The policy of this statute is to place testamentary gifts and substitutes therefor in the same succession tax category. The inquiry therefore is whether the gift was essentially testamentary in character. The legislative design was to include gifts "in contemplation of death" in "a single class with decedents' estates to secure equality of taxation, and prevent evasion of estate taxes." Was the gift "motivated by the same considerations as lead to testamentary dispositions of property, and made as substitutes for such dispositions without awaiting death, when transfers by will or inheritance become effective?" Milliken v. United States, supra; Schweinler v. Thayer-Martin, supra.
In the determination of the question, this court is under a duty to weigh the evidence and make its own independent factual findings. It has lately been held that, since the
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Prerogative Court functions "as a special statutory tribunal" in the exercise of its statutory power of review, the Supreme Court on certiorari is invested, under R.S. 1937, 2:81-8, with authority to determine disputed questions of fact. Scheider v. Martin, 124 N.J.L. 567. See, also, Perry v. Martin, 124 Id. 213.
We therefore proceed to an analysis of the evidence. The donor died on April 25th, 1935, in his fifty-eighth year. The cause of death was coronary occlusion -- a failure of heart function due to arterial and muscular degeneration. On March 9th, 1933, the testator and his wife executed concurrent or reciprocal wills, i.e., each designated the other as the sole beneficiary. Shortly thereafter, on April 6th, 1933, the first of the series of inter vivos gifts was made. These gifts were made at the times and in the amounts following:
Description of Appraised Value
Date of Property as of Date of
Transfer Transferred Transfer
April 6th, 1933 Real Estate in Montclair $10,000.00
Aug. 2d, 1933 Corporate Bonds 38,657.50
Sept. 6th, 1933 Corporate Capital Stock 14,550.00
Oct. 20th, 1933 Corporate Bonds 4,640.00
Nov. 3d, 1933 Corporate Bond 2,070.00
Jan. 15th, 1935 Corporate Bond 5,200.00
April 6th, 1935 Corporate Bond 2,145.00
Thus it is that all but the first of the gifts were made within two years prior to the donor's death; and, as to these, the burden rests upon the prosecutrix to prove that they were not made in contemplation of death. R.S. 1937, 54:34-1c. A gift made within that period is deemed to be a mere substitute for testamentary disposition, and therefore within the ambit of the statute, unless the contrary be proved. This burden has not been sustained.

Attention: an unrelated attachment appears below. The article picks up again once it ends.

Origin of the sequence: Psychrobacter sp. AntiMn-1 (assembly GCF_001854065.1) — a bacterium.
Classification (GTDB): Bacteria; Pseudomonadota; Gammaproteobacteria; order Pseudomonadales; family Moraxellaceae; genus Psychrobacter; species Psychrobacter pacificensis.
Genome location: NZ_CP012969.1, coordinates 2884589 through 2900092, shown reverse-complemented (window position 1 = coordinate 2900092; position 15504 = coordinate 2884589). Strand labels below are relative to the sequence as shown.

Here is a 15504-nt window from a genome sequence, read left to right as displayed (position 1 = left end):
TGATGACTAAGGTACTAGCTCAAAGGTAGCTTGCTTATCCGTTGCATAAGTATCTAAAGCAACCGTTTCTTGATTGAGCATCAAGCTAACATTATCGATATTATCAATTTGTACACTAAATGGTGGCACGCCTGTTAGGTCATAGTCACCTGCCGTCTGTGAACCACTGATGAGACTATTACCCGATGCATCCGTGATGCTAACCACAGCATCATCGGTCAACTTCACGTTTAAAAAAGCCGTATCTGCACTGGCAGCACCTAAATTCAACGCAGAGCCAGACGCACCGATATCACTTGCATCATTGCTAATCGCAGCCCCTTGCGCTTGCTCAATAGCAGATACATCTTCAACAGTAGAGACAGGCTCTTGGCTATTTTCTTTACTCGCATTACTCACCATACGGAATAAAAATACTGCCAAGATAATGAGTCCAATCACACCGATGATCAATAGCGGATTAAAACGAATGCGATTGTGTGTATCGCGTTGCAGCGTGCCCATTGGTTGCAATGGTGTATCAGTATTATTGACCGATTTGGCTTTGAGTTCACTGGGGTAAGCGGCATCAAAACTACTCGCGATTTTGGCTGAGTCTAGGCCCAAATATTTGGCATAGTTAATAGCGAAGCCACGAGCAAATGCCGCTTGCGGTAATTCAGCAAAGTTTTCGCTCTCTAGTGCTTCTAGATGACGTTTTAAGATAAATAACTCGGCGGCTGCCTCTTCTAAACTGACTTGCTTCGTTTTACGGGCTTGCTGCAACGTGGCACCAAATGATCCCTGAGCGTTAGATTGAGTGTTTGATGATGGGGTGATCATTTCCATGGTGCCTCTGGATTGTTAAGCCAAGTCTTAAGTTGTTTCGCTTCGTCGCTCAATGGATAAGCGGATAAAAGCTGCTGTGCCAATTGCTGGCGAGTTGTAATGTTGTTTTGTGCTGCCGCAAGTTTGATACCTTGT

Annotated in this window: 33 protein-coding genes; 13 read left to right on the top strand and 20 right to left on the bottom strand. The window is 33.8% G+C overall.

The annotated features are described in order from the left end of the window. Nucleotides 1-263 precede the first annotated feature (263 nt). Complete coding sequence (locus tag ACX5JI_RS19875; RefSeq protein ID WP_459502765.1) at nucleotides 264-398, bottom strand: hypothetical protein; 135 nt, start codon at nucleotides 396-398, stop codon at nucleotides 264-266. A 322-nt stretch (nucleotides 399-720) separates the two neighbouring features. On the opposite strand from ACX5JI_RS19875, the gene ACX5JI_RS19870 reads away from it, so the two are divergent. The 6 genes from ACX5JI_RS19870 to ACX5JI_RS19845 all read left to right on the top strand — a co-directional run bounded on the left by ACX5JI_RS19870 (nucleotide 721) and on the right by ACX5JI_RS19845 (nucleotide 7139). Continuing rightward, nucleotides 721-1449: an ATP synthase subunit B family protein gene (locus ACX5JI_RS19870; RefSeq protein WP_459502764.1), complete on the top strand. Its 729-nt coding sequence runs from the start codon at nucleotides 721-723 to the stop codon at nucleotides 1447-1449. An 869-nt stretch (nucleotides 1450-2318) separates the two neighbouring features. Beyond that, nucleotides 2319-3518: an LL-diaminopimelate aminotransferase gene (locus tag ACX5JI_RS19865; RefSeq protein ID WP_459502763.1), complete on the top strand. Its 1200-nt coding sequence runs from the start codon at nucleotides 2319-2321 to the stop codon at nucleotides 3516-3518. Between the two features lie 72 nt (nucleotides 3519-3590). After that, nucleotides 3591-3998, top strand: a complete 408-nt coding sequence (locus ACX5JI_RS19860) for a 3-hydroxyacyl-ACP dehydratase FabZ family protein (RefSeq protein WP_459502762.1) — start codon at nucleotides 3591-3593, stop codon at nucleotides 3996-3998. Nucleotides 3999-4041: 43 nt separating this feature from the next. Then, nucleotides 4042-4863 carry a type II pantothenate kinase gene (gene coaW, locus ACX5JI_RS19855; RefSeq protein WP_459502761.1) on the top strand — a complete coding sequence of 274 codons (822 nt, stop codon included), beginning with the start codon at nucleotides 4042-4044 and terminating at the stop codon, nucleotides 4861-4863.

It would seem that the generating thought in the making of these gifts was of death as distinguished from purposes
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"associated with life," to use a phrase adopted in United States v. Wells, supra. It is reasonably inferable that they were the product of that "contemplation" which leads to testamentary disposition. The first followed the execution of the will by less than a month; and they were all made to the sole beneficiary designated therein. The estate acquired by the widow under that will amounted to about $146,000, and so the gifts constituted approximately one-third of the deceased's total estate. While his condition of health during the period covered by the gifts is not conclusive of this inquiry, it is a factor to be considered. He had been seriously ill for a long period, during which he underwent a major abdominal operation, and, though it is probable that his fear of mortal disease had been largely dissipated when the will and gifts were made, yet the inference is persistent that these acts were in execution of a plan to make a disposition of his property essentially testamentary in character. The gifts were merely in part fulfillment of the testamentary purpose expressed in the will lately made.